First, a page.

Rearranging the Deck Chairs
This article on Marine Le Pen at Valeurs Actuelles describes her determination to ascend to the leadership of the Front National. Some of the names mentioned may be unknown to my readers, but they are for the most part leaders and aspiring leaders within the party:
You have only to visit the website of the Front National to realize a few things. On the home page it reads: "Turkey - Sarkozy lied. With Marine Le Pen, sign the national petition against the entry of Turkey in Europe." Why her and not someone else? One close to her answers: "Somebody had to do it. Marine did it. The others had only to get the lead out!"
One month away from the convention in Bordeaux (November 17 and 18), where Jean-Marie Le Pen is expected to be reelected to one last three-year "transition" period as head of his party, the vice-president of the FN is taking up more and more room. Her objective: to impose herself at the convention as the natural heir of the old chief, and then to be the FN candidate in the 2012 presidential election.
Unwilling to sell the "Paquebot" ("ocean liner" - the nickname given to the FN headquarters in Paris), in order to pay off party debts (8 million euros) incurred as a result of losing the legislative elections, Marine Le Pen no longer rules it out.
"We're trying to obtain a five-year bank loan. (...) If we don't succeed, we'll sell the Paquebot. If we get the loan and in 2012 our results in the legislative elections are good, we'll pay it back and keep the Paquebot. If they're bad, we'll have no choice but to sell the Paquebot," that she estimates to be worth at least 20 million euros.
Without saying so publicly, the youngest Le Pen and her close associates - who are fortunately more talkative - are favorable to the elimination of the two-pronged leadership of the party (general secretary and general delegation) as a way of saving money and of strengthening her hold on the party. "The general delegation had been tailor-made for Bruno Mégret, in 1988, to counteract the rise to power of Jean-Pierre Stirbois, then secretary general. After the Mégret crisis in 1998 (when he broke with the party) this system was maintained. Two parallel structures, sometimes in competition, had its advantages. "That is no longer true today," confides a loyal associate. It is said to be Le Pen's opinion as well.
This is in contradiction to what others have said about the dictatorial nature of the FN leadership under Jean-Marie Le Pen. He was accused by dissidents of running a one-man show. The point of view expressed here, however, is that power was spread around too much and should be concentrated in one person, i.e., Marine.
My best guess in explaining this apparent contradiction is that Le Pen took total control no matter how many other leadership positions there were. And that Marine is making it more streamlined by officially eliminating some positions.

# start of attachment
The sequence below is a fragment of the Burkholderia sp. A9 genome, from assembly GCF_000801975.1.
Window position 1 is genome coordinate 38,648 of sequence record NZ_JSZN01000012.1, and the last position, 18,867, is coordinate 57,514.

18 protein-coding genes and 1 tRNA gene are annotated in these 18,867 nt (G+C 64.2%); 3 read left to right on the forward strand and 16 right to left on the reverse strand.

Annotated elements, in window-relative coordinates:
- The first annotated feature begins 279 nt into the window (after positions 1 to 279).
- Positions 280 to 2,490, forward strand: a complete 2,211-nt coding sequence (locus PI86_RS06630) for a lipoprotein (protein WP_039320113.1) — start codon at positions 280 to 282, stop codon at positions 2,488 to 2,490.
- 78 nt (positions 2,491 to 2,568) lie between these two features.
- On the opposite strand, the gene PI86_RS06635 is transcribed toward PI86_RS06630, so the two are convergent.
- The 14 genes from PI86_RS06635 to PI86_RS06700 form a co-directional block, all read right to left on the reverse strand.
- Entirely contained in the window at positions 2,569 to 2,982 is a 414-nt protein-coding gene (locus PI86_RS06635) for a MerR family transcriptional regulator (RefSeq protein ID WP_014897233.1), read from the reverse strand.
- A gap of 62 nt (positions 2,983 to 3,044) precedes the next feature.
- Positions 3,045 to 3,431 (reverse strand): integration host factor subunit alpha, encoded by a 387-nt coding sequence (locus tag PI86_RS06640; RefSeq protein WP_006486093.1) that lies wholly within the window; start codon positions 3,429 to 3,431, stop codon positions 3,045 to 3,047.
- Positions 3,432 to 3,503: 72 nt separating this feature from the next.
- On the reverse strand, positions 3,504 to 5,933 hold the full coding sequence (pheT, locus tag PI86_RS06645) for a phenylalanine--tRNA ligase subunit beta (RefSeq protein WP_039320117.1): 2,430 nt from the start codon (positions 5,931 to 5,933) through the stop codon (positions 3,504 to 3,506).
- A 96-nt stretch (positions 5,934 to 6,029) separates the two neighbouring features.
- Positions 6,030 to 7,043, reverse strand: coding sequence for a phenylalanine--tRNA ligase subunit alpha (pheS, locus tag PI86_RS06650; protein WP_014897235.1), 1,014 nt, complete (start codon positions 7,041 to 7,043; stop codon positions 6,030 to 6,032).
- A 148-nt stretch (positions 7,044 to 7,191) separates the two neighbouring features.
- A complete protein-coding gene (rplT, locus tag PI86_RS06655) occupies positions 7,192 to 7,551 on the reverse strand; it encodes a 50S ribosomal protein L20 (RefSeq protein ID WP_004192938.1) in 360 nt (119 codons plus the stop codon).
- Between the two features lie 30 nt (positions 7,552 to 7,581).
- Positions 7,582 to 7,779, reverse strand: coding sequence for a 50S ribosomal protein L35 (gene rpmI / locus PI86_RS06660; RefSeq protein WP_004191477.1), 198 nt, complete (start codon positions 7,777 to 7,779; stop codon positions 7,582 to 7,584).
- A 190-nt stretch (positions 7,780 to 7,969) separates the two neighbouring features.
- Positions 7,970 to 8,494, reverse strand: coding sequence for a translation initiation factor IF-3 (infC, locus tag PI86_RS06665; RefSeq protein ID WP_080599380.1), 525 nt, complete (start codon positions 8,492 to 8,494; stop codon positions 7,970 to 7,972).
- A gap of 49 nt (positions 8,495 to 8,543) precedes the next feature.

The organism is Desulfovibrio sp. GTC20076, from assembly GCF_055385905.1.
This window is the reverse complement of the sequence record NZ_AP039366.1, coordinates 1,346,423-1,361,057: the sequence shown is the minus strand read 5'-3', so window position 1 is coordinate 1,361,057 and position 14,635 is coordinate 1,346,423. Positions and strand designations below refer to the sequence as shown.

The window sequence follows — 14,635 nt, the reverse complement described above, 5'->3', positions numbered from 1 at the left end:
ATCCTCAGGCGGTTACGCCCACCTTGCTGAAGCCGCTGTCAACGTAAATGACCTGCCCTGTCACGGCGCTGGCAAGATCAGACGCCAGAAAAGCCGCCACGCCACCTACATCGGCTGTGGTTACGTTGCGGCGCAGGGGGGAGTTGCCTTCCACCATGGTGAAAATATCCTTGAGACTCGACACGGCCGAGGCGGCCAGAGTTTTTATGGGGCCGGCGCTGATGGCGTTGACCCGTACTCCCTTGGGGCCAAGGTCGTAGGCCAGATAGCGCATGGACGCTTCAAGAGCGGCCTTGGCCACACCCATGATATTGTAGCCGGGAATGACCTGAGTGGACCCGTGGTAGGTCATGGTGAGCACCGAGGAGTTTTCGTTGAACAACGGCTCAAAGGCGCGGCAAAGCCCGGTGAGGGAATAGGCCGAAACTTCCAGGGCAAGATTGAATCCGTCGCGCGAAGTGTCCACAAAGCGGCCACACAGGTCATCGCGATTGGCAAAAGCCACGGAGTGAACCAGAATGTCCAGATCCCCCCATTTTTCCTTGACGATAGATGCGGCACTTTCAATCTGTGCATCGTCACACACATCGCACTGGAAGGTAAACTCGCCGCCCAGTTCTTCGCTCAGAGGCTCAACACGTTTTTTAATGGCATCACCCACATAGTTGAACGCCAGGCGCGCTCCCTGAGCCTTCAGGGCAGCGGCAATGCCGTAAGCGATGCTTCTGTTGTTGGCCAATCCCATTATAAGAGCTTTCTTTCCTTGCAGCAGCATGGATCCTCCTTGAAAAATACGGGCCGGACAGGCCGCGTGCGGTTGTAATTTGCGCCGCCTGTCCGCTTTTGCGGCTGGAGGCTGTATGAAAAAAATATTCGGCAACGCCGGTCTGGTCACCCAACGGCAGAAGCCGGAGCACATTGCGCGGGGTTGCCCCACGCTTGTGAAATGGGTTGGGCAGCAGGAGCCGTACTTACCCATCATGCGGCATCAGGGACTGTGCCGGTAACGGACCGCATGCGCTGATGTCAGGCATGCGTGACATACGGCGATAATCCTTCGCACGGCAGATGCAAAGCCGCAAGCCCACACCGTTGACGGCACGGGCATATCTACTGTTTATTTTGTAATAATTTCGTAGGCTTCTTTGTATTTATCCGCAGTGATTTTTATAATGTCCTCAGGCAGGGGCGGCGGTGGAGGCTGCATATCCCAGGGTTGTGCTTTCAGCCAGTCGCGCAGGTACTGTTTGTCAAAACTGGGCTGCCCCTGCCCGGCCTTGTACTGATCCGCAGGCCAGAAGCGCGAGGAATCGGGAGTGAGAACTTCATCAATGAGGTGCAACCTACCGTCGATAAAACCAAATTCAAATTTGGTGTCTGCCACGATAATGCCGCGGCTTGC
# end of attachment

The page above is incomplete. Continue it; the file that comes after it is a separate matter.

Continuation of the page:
To compensate for the elimination of his position as "general delegation", Bruno Gollnisch might be offered an honorary consolation prize: command of the international branches of the FN, since Marine would be both party president and presidential candidate. Gollnisch has been recovering from heart bypass surgery, and it is said that he voluntarily withdrew from the contest for party leader.
Carl Lang, however, has announced that he will run against Marine when her father steps down, in three years. Without any real hope of winning, but just to make his weight felt. (...)
The fact is that internally, the anti-Marine coalition is starting to break down. Yes, Jean-François Touzé, advocate of a return to "fundamentals", doubts the capacity of the FN under Marine to win back the voters who went with Sarkozy. And Michel Hubault, like some others, privately worries about the "new Front National that could be born under Marine's direction. Will I feel at home in this party? I don't know."
But one of the leaders of the traditional Christians in the FN, Jean Madiran, founder of the journal Présent, has joined Marine Le Pen's camp. "The most likely outcome is that Jean-Marie Le Pen will put Marine in his own place as successor. It is also the most reasonable thing to do," he asserts. Other veterans of the FN feel the same way: Alain Jamet and Roger Holeindre, both co-founders of the FN. More than supporters, they are guarantees.
After all the hoopla about Marine's outlandish conduct, her friendships with rockers, rappers, Marxists, the disgust so many at the FN felt at the idea of her wheedling her father to give her more power, after the determined cries of "Break with Le Pen!", "Not one vote for Le Pen," in the end, they are turning to Marine Le Pen, because they have no one else. Gollnisch is sick, Carl Lang lacks charisma, and so many members have been lost along the way, either to Sarkozy or to the oblivion of a non-political life..
Photo of Marine from Wikipedia.